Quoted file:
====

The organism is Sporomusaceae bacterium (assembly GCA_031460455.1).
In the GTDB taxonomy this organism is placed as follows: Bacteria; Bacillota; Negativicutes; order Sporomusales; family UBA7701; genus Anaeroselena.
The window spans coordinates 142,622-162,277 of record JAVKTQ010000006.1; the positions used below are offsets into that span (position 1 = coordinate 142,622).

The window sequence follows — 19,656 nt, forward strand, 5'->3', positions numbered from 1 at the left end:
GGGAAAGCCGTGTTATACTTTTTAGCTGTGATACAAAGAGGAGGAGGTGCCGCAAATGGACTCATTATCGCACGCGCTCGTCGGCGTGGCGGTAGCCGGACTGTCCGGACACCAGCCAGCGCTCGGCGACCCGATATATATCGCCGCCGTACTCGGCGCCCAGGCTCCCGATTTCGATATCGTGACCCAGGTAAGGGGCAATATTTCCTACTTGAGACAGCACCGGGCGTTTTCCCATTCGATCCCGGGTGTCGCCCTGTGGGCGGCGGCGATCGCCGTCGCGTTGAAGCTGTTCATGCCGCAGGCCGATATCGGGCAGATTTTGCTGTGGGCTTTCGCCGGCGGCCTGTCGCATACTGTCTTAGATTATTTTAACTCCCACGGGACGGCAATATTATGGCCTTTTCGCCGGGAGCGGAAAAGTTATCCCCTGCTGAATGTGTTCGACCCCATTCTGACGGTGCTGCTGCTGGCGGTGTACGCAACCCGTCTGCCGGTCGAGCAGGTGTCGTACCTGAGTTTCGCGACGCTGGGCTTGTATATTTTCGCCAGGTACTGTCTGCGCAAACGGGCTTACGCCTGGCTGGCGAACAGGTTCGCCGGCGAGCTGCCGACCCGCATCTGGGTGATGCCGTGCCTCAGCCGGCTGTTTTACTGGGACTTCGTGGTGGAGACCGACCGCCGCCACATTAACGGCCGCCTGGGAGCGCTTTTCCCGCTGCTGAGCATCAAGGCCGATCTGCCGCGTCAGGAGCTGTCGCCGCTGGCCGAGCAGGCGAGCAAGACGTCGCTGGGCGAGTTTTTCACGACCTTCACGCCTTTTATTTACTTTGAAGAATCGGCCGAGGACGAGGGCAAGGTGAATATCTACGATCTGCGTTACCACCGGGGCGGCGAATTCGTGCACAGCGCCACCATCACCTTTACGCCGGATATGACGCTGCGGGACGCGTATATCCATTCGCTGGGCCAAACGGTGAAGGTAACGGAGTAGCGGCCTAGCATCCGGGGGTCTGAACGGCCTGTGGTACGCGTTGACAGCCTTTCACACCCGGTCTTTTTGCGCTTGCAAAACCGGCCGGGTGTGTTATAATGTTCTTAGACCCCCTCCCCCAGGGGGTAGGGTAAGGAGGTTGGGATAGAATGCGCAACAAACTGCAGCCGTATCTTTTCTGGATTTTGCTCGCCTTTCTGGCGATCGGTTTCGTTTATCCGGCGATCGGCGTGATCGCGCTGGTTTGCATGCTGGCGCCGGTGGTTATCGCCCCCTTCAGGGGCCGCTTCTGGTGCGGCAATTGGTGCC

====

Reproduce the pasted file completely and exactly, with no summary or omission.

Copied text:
The organism is Sporomusaceae bacterium (assembly GCA_031460455.1).
In the GTDB taxonomy this organism is placed as follows: Bacteria; Bacillota; Negativicutes; order Sporomusales; family UBA7701; genus Anaeroselena.
The window spans coordinates 142,622-162,277 of record JAVKTQ010000006.1; the positions used below are offsets into that span (position 1 = coordinate 142,622).

The window sequence follows — 19,656 nt, forward strand, 5'->3', positions numbered from 1 at the left end:
GGGAAAGCCGTGTTATACTTTTTAGCTGTGATACAAAGAGGAGGAGGTGCCGCAAATGGACTCATTATCGCACGCGCTCGTCGGCGTGGCGGTAGCCGGACTGTCCGGACACCAGCCAGCGCTCGGCGACCCGATATATATCGCCGCCGTACTCGGCGCCCAGGCTCCCGATTTCGATATCGTGACCCAGGTAAGGGGCAATATTTCCTACTTGAGACAGCACCGGGCGTTTTCCCATTCGATCCCGGGTGTCGCCCTGTGGGCGGCGGCGATCGCCGTCGCGTTGAAGCTGTTCATGCCGCAGGCCGATATCGGGCAGATTTTGCTGTGGGCTTTCGCCGGCGGCCTGTCGCATACTGTCTTAGATTATTTTAACTCCCACGGGACGGCAATATTATGGCCTTTTCGCCGGGAGCGGAAAAGTTATCCCCTGCTGAATGTGTTCGACCCCATTCTGACGGTGCTGCTGCTGGCGGTGTACGCAACCCGTCTGCCGGTCGAGCAGGTGTCGTACCTGAGTTTCGCGACGCTGGGCTTGTATATTTTCGCCAGGTACTGTCTGCGCAAACGGGCTTACGCCTGGCTGGCGAACAGGTTCGCCGGCGAGCTGCCGACCCGCATCTGGGTGATGCCGTGCCTCAGCCGGCTGTTTTACTGGGACTTCGTGGTGGAGACCGACCGCCGCCACATTAACGGCCGCCTGGGAGCGCTTTTCCCGCTGCTGAGCATCAAGGCCGATCTGCCGCGTCAGGAGCTGTCGCCGCTGGCCGAGCAGGCGAGCAAGACGTCGCTGGGCGAGTTTTTCACGACCTTCACGCCTTTTATTTACTTTGAAGAATCGGCCGAGGACGAGGGCAAGGTGAATATCTACGATCTGCGTTACCACCGGGGCGGCGAATTCGTGCACAGCGCCACCATCACCTTTACGCCGGATATGACGCTGCGGGACGCGTATATCCATTCGCTGGGCCAAACGGTGAAGGTAACGGAGTAGCGGCCTAGCATCCGGGGGTCTGAACGGCCTGTGGTACGCGTTGACAGCCTTTCACACCCGGTCTTTTTGCGCTTGCAAAACCGGCCGGGTGTGTTATAATGTTCTTAGACCCCCTCCCCCAGGGGGTAGGGTAAGGAGGTTGGGATAGAATGCGCAACAAACTGCAGCCGTATCTTTTCTGGATTTTGCTCGCCTTTCTGGCGATCGGTTTCGTTTATCCGGCGATCGGCGTGATCGCGCTGGTTTGCATGCTGGCGCCGGTGGTTATCGCCCCCTTCAGGGGCCGCTTCTGGTGCGGCAATTGGTGCC